White Lion Conservation
What we really hope is that our white lion's will bring attention and awareness to the plight of lion populations in the wild. The African lions range extends from south of the Sahara Desert to South Africa, except the Congo, and, at altitudes ranging from sea level to as high as 16,400 ft. Their habitat varies from the grasslands of east Africa to the sands of the Kalahari Desert. Lions are listed as Vulnerable on the International Union for Conservation of Nature (IUCN) Red List of Threatened Species. There has been a 30% to 50% decline of wild lion populations over the past two decades and this decline will continue if conservation efforts are not put in place.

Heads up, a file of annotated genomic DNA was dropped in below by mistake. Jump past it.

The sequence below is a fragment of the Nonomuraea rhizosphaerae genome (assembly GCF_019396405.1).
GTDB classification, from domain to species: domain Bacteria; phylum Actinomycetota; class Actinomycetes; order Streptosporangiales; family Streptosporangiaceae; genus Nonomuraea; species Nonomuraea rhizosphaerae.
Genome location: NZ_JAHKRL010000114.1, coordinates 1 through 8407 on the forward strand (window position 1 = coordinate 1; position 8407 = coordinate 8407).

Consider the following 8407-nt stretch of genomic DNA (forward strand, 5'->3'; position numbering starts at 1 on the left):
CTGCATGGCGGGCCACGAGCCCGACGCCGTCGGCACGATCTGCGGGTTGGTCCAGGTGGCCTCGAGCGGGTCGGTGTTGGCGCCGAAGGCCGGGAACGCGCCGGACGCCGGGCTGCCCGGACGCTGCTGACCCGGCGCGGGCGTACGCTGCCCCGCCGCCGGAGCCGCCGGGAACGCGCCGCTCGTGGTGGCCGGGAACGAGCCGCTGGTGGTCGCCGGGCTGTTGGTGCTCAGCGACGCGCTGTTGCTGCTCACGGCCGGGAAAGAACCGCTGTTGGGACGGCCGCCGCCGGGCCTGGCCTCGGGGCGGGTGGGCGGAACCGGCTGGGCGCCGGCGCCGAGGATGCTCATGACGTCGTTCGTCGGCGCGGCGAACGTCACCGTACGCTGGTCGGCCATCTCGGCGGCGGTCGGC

They may be the King of the Beasts, but they are in great danger from their only enemy: HUMANS. Lions are losing ground to people in Africa. With less and less land and prey available to them, they sometimes resort to killing livestock. To protect their livestock, farmers shoot and poison the lions. Disease (feline immunodeficiency virus (FIV), bovine tuberculosis, canine distemper), spread by domestic animals, is also having a negative effect on wild lion populations. And sadly, the hunting of lions for "sport" is still encouraged as a revenue producing industry by many African governments.
Regional conservation strategies have been developed for lions in west and central Africa and eastern and southern Africa. These strategies include reducing lion-human conflict, and to conserve and increase lion
habitat and wild prey base. The Toronto Zoo is part of the Species Survival Program (SSP) for lions, which focuses on establishing a genetically healthy captive population and at the same time working on conservation programs in the wild.